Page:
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Kevin Smith is a much adored, or much despised, Independent director, producer, writer, and actor, whose films usually spark a great deal of controversy. He is known for being open to the point of vulgarity and profanity in his expressed viewpoints, and yet some of his work is quite significant in its rather skewed version of modern America, what he refers to as his “View Askewniverse,” the fictional place many of his characters inhabit.
Kevin Smith is probably best known for his films Clerks, the Jay and Silent Bob series, Chasing Amy, and for the praised and censured film Dogma, which seems to be played about once a week on the American television station, Comedy Network. The film is significantly changed in television airings since it lacks the extreme profanity of the uncut version.
Kevin Smith is also a quite young director, born in 1970 in New Jersey. Virtually all of his films take place in New Jersey. His first film Clerks, was produced in 1994, and was shot in the convenience store in which Kevin Smith worked. He had to shoot the film after store hours. Clerks is notable for several reasons. It was the first film to garner a NC-17 rating for profanity, though later the film was downgraded to an R rating. The film budget was under 30,000 US dollars (USD). It also introduced the world to the characters of Jay and Silent Bob. Silent Bob is played by Kevin Smith and is significant in that he never speaks.
Clerks brought Kevin Smith much critical acclaim, and later went on to gross over 3 million USD. It has made even more in DVD sales and rentals. The film premiered at Cannes and was awarded both the Award of Youth and the Mercedes Benz Award. At Sundance, Kevin Smith won the Filmmaker’s Trophy for the film. Clerks was also nominated for three Independent Spirit Awards.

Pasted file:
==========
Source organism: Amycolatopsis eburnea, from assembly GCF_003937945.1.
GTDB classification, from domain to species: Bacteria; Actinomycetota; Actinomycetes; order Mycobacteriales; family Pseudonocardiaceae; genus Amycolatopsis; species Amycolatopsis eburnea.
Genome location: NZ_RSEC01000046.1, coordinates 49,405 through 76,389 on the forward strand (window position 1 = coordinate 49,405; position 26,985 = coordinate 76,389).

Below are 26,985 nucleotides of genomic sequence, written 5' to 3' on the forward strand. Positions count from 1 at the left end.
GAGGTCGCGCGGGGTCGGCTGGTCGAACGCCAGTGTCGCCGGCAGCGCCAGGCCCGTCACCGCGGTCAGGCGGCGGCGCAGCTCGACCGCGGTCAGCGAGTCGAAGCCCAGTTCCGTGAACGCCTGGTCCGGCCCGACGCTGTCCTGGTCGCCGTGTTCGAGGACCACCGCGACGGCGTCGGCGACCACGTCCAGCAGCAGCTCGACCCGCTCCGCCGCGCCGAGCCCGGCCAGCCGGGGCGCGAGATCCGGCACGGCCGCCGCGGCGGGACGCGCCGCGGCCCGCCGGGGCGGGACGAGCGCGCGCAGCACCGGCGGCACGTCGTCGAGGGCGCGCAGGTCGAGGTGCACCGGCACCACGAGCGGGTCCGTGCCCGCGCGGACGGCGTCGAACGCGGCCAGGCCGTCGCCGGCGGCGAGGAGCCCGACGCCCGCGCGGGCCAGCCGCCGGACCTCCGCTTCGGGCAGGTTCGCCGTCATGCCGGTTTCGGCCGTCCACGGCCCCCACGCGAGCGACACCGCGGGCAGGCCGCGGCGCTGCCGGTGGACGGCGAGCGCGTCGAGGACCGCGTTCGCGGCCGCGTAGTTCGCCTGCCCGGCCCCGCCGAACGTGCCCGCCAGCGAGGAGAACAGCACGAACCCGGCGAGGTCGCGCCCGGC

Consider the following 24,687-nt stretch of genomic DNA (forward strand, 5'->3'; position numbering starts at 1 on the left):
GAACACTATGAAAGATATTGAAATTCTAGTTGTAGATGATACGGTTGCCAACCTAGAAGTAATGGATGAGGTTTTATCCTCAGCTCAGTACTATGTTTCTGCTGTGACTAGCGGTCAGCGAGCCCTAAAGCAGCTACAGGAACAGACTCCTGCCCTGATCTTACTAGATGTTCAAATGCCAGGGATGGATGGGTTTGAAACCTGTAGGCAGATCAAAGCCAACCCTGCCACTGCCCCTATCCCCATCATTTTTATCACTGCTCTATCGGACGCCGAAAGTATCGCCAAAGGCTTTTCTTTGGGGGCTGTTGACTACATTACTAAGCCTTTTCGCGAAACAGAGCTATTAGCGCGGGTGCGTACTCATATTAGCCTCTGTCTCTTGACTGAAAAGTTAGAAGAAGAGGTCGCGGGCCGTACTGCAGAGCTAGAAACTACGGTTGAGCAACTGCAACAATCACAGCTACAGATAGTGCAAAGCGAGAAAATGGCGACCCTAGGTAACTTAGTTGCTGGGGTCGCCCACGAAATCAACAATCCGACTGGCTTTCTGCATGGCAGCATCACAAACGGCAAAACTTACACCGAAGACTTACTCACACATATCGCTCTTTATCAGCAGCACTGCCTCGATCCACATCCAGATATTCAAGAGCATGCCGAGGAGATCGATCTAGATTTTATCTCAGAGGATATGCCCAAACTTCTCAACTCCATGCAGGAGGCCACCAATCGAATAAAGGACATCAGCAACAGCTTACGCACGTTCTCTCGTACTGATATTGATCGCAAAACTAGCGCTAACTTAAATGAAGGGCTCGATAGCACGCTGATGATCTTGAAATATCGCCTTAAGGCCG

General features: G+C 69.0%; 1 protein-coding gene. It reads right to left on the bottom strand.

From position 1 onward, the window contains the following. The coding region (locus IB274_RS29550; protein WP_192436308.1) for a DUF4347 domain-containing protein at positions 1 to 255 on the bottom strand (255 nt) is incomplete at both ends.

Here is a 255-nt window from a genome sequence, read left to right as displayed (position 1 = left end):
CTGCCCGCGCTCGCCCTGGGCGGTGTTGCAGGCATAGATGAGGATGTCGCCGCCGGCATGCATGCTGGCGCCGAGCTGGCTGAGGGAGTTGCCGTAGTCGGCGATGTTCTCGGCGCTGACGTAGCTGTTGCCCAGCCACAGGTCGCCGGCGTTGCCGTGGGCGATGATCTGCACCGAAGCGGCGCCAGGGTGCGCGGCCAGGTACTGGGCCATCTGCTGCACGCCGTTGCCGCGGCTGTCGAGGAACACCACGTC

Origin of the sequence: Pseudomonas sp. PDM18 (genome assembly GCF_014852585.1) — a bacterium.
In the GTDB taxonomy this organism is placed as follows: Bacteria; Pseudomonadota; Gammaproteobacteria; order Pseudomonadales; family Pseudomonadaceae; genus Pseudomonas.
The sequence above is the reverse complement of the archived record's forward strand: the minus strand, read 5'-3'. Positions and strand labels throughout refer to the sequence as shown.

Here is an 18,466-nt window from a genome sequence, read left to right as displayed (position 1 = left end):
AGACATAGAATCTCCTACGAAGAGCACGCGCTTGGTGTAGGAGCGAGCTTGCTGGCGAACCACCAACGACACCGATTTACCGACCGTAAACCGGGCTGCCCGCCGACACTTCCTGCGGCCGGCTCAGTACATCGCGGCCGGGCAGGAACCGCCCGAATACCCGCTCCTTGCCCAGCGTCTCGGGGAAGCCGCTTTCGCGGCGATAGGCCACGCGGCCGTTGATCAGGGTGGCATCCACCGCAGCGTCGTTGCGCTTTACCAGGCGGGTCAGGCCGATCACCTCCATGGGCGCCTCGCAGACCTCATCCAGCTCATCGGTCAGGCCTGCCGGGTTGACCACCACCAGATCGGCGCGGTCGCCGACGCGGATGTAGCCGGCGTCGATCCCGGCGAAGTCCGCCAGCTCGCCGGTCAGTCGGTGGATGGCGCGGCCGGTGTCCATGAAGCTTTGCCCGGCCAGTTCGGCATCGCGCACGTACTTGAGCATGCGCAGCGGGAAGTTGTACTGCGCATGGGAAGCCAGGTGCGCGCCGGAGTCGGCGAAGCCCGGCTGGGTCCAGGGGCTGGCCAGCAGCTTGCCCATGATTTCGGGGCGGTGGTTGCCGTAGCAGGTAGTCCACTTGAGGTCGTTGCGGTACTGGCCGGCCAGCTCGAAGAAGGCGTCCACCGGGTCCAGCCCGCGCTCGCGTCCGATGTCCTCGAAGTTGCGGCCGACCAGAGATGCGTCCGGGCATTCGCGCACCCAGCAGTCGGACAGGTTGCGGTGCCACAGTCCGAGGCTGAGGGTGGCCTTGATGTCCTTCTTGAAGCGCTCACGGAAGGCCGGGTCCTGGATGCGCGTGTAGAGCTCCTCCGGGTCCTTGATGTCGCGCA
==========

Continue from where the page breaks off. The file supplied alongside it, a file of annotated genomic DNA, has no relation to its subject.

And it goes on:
Mallrats is another Kevin Smith contribution to his View Askewniverse, featuring Jay and Silent Bob, Jeremy London, Shannen Doherty and Ben Affleck. The film was panned by critics but enjoys a cult following. The 1997 movie, Chasing Amy was a far greater commercial and critical success, with an interesting plot. The main character falls in love with a lesbian, who he clearly cannot attain. The film is again characteristically profane but that did not detract viewers from seeing it, and it earned the 1998 Independent Spirit Award for best screenplay. The film also features brief appearances by Jay and Silent Bob.
In 1999, Dogma, which many consider the finest comedic film of Kevin Smith, brought both acclaim and controversy. The Catholic Church enjoined Catholics not to see the film for its irreverent and some feel offensive take on religion. Others truly enjoyed the film, with especially good performances by Ben Affleck and Matt Damon, as well as the traditional appearances by Jay and Silent Bob.
Dogma features some other noteworthy cast members, particularly Selma Hayek, Chris Rock, and Alan Richman. Kevin Smith and other producers of the film received several credible death threats as a result, and it is rumored that the Weinsteins dropped their producing roles in the film because of threats. Despite negative detractors the film enjoyed commercial success and was nominated for several Independent Spirit Awards.
Jersey Girl, which was released in 2004, was panned, but many enjoyed it as a “kinder, gentler,” Kevin Smith film. He had recently married and become a father, and he refers to the film as his “fatherhood film.” It is a departure from Askewniverse films though it does take place in New Jersey. However, those who love the quirkiness of Kevin Smith will not long have to wait for a return to his more traditional style, as the film Clerks II premiers in 2006.
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